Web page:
Housing benefit under attack

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The Independent Online
BIG CUTS in housing benefit have been threatened by the Treasury, as ministers battle to pave the way for a pounds 5bn, three-year tax-cutting strategy.

William Waldegrave, Chief Secretary to the Treasury, has identified the pounds 12.3bn budget as one of his prime targets in the tough fight over public spending.

Ministers at the Department of Social Security are resisting reductions in the benefit, paid to low-income households to help their housing costs. But they believe that some progress can be made on reducing fraud - cutting out double claims, for example.

From next year, benefit payments will be curtailed under new rules. But the Treasury is still worried about soaring costs. An extra 80,000 people claimed housing benefit in 1994-95: a 2 per cent increase on the 4.74 million claimants. But the total bill for the benefit rose by almost 10 per cent.

Other key spending departments that have yet to settle with Mr Waldegrave include Health and Education. John Major has promised Education a more generous settlement, after a middle-class rebellion over cuts.

Following the Prime Minister's pledge on Friday to reduce taxation, ministers believe that a substantial package of reductions will be put in place over the next two years, with a promise of further cuts if the Tories are re-elected. One Cabinet source said the Government could probably afford pounds 5bn over three years, although some colleagues believe that figure to be on the low side.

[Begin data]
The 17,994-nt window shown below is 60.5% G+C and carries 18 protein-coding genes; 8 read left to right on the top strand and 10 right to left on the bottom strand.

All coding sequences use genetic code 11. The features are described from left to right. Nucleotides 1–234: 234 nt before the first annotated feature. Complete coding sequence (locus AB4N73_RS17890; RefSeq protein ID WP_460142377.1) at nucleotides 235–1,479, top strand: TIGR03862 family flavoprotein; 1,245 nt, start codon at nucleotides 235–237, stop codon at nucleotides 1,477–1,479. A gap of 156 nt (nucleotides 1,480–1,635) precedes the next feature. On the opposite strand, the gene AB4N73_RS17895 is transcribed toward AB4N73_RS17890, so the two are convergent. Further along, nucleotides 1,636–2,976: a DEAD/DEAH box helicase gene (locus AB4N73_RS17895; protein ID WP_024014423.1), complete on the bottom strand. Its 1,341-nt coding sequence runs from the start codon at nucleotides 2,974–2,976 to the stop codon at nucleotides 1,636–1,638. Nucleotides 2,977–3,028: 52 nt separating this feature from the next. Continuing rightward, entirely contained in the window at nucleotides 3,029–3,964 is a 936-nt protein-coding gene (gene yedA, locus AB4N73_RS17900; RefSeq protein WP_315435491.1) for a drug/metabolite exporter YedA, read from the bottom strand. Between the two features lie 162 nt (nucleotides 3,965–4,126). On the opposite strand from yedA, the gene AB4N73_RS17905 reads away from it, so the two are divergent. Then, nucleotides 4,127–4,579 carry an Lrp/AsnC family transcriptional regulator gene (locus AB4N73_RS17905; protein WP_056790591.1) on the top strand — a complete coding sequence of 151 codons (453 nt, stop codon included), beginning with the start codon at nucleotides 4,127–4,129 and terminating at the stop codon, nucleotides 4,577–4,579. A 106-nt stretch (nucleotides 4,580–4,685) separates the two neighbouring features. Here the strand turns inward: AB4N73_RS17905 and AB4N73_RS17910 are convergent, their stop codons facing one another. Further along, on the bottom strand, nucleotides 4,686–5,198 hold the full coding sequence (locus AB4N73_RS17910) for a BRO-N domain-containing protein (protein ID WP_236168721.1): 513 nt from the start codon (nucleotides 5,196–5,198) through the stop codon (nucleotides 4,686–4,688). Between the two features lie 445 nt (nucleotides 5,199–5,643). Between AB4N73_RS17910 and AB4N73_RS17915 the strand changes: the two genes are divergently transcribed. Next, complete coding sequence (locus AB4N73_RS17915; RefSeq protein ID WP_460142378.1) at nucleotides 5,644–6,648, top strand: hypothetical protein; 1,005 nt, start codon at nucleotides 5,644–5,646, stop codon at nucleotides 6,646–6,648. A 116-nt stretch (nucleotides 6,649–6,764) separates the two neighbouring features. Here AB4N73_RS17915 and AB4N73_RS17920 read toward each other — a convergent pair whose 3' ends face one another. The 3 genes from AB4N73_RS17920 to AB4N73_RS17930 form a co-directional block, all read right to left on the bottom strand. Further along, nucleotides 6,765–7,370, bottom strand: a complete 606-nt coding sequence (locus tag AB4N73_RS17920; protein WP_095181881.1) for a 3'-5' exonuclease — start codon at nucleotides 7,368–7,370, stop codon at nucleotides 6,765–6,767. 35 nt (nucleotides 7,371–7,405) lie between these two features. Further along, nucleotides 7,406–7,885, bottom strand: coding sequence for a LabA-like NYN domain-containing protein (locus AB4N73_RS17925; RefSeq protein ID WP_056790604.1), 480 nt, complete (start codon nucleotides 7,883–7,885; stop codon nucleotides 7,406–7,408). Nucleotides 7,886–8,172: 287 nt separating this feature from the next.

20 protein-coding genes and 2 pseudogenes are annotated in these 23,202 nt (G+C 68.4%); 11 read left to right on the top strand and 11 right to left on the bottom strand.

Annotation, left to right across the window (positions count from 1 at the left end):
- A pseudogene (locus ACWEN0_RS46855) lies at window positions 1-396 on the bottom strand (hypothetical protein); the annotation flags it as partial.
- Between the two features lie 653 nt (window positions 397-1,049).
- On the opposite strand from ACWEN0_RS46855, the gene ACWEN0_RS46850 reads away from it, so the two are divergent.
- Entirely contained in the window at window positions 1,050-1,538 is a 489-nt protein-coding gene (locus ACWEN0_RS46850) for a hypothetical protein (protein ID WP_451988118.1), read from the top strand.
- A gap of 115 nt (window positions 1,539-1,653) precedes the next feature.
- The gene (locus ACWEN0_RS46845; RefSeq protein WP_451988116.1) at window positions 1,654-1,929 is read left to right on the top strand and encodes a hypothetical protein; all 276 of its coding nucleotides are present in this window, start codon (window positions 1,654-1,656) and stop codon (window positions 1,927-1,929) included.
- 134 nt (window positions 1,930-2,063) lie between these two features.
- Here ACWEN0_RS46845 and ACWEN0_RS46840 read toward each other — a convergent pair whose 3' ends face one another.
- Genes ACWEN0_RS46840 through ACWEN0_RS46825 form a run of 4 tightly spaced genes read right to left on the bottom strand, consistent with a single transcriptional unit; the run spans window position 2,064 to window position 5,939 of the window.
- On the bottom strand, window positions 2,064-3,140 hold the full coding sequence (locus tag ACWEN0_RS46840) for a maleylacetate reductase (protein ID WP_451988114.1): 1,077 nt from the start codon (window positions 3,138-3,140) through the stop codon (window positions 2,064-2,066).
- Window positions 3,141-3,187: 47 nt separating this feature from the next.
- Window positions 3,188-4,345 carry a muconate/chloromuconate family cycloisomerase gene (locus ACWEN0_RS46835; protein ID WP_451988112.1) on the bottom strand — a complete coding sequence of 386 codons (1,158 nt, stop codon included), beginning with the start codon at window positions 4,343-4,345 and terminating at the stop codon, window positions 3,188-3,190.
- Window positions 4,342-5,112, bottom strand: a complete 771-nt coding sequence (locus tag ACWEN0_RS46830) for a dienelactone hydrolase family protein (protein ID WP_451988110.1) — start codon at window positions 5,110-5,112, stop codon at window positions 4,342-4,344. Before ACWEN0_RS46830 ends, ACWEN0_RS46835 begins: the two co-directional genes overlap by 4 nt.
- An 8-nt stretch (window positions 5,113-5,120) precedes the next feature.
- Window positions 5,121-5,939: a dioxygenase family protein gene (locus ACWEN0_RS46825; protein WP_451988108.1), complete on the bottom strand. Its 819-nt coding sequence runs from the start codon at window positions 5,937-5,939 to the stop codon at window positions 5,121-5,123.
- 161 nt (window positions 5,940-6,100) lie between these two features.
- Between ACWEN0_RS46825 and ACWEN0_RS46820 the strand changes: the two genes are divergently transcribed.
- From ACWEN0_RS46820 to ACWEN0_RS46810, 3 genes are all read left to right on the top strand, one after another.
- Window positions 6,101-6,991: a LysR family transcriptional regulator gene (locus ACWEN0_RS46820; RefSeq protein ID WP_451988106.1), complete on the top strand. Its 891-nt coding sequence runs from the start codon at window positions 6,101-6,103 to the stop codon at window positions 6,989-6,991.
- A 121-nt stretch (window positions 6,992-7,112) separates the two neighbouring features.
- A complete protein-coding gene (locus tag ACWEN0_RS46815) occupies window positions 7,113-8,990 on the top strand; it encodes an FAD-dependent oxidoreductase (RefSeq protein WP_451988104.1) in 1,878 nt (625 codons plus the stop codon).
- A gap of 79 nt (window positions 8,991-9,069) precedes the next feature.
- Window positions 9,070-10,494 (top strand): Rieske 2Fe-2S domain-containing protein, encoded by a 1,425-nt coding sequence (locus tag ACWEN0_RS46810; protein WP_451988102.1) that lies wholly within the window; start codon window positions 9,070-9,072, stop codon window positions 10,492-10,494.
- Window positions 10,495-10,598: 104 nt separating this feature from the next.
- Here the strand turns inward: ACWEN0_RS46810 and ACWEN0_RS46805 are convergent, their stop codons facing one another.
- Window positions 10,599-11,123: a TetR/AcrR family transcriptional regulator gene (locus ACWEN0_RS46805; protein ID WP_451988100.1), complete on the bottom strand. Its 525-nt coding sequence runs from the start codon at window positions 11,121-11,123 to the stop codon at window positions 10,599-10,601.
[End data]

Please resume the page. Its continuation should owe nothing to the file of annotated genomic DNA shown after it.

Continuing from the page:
Yesterday the Labour leader, Tony Blair, claimed that Mr Major had caved in to the Tory right. In his first comments on the Conservative Party conference, Mr Blair accused the Tories of shutting down the business of government to become merely a "gigantic propaganda machine".

He also highlighted the Euro-sceptic speech from Michael Portillo, Secretary of State for Defence, which provoked an outcry from pro-European Tories. "The abiding image of the week was of the Prime Minister being first to rise in salute to Michael Portillo's juvenile and ill-informed rant," said Mr Blair. "Instead of offering his hand in congratulation, he should have told Mr Portillo there was no place for an extremist in his Cabinet."

The Conservative Party chairman, Brian Mawhinney, accused the Opposition of resorting to "silly sloganising" and insisted the Blackpool gathering had been a success. But Jacques Santer, the European Commission President, criticised Mr Portillo's speech in an interview with Jonathan Dimbleby, to be broadcast today. He agreed with his officials, who were quoted as calling it "grotesque and deplorable". He said of Mr Portillo's views: "I must say that my Tory friends in the European Parliament and elsewhere were not very happy."

l Mr Blair will reshuffle his Shadow Cabinet this week, with the appointment of a new chief whip - a post that used to be filled by direct election, but will will come from the elected cabinet. Possible candidates include Donald Dewar, shadow social security secretary; Frank Dobson, shadow environment minister; and Jack Cunningham, shadow trade and industry secretary.

Inside story, page 13

Alan Watkins, page 19

Leading article, page 20

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